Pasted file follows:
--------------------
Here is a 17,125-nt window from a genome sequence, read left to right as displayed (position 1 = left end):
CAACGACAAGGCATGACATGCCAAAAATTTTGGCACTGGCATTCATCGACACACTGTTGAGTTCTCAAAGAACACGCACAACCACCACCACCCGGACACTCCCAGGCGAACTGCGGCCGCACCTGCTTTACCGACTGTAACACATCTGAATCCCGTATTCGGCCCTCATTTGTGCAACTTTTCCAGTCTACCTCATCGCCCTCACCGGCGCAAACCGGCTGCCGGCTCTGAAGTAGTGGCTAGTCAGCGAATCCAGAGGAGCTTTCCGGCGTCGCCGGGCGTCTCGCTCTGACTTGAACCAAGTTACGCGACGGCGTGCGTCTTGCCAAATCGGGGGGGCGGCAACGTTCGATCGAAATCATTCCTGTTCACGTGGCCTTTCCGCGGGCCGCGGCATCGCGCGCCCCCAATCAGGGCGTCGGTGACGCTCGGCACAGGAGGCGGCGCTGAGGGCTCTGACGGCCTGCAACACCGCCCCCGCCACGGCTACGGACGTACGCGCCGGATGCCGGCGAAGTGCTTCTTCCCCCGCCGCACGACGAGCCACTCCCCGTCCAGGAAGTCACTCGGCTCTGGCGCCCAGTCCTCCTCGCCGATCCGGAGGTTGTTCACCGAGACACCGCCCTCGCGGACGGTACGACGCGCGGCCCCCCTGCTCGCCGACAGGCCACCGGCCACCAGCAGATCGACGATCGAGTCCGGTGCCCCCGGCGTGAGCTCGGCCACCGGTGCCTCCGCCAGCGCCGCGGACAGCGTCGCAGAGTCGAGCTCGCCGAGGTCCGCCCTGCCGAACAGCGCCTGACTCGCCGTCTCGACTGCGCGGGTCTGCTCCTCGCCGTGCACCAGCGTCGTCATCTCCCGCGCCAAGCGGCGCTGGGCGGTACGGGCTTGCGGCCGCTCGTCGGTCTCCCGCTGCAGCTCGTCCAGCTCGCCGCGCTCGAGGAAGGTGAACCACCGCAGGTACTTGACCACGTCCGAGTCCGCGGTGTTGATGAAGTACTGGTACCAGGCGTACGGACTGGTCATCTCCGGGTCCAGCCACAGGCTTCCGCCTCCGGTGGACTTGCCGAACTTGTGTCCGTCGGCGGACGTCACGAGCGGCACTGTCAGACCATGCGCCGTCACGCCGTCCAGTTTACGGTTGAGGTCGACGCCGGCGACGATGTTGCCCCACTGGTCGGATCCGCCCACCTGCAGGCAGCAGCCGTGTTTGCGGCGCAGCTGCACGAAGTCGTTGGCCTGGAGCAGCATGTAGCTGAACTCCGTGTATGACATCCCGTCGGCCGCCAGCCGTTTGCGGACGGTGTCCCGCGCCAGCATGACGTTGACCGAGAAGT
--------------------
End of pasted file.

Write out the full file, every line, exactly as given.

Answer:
Here is a 17,125-nt window from a genome sequence, read left to right as displayed (position 1 = left end):
CAACGACAAGGCATGACATGCCAAAAATTTTGGCACTGGCATTCATCGACACACTGTTGAGTTCTCAAAGAACACGCACAACCACCACCACCCGGACACTCCCAGGCGAACTGCGGCCGCACCTGCTTTACCGACTGTAACACATCTGAATCCCGTATTCGGCCCTCATTTGTGCAACTTTTCCAGTCTACCTCATCGCCCTCACCGGCGCAAACCGGCTGCCGGCTCTGAAGTAGTGGCTAGTCAGCGAATCCAGAGGAGCTTTCCGGCGTCGCCGGGCGTCTCGCTCTGACTTGAACCAAGTTACGCGACGGCGTGCGTCTTGCCAAATCGGGGGGGCGGCAACGTTCGATCGAAATCATTCCTGTTCACGTGGCCTTTCCGCGGGCCGCGGCATCGCGCGCCCCCAATCAGGGCGTCGGTGACGCTCGGCACAGGAGGCGGCGCTGAGGGCTCTGACGGCCTGCAACACCGCCCCCGCCACGGCTACGGACGTACGCGCCGGATGCCGGCGAAGTGCTTCTTCCCCCGCCGCACGACGAGCCACTCCCCGTCCAGGAAGTCACTCGGCTCTGGCGCCCAGTCCTCCTCGCCGATCCGGAGGTTGTTCACCGAGACACCGCCCTCGCGGACGGTACGACGCGCGGCCCCCCTGCTCGCCGACAGGCCACCGGCCACCAGCAGATCGACGATCGAGTCCGGTGCCCCCGGCGTGAGCTCGGCCACCGGTGCCTCCGCCAGCGCCGCGGACAGCGTCGCAGAGTCGAGCTCGCCGAGGTCCGCCCTGCCGAACAGCGCCTGACTCGCCGTCTCGACTGCGCGGGTCTGCTCCTCGCCGTGCACCAGCGTCGTCATCTCCCGCGCCAAGCGGCGCTGGGCGGTACGGGCTTGCGGCCGCTCGTCGGTCTCCCGCTGCAGCTCGTCCAGCTCGCCGCGCTCGAGGAAGGTGAACCACCGCAGGTACTTGACCACGTCCGAGTCCGCGGTGTTGATGAAGTACTGGTACCAGGCGTACGGACTGGTCATCTCCGGGTCCAGCCACAGGCTTCCGCCTCCGGTGGACTTGCCGAACTTGTGTCCGTCGGCGGACGTCACGAGCGGCACTGTCAGACCATGCGCCGTCACGCCGTCCAGTTTACGGTTGAGGTCGACGCCGGCGACGATGTTGCCCCACTGGTCGGATCCGCCCACCTGCAGGCAGCAGCCGTGTTTGCGGCGCAGCTGCACGAAGTCGTTGGCCTGGAGCAGCATGTAGCTGAACTCCGTGTATGACATCCCGTCGGCCGCCAGCCGTTTGCGGACGGTGTCCCGCGCCAGCATGACGTTGACCGAGAAGT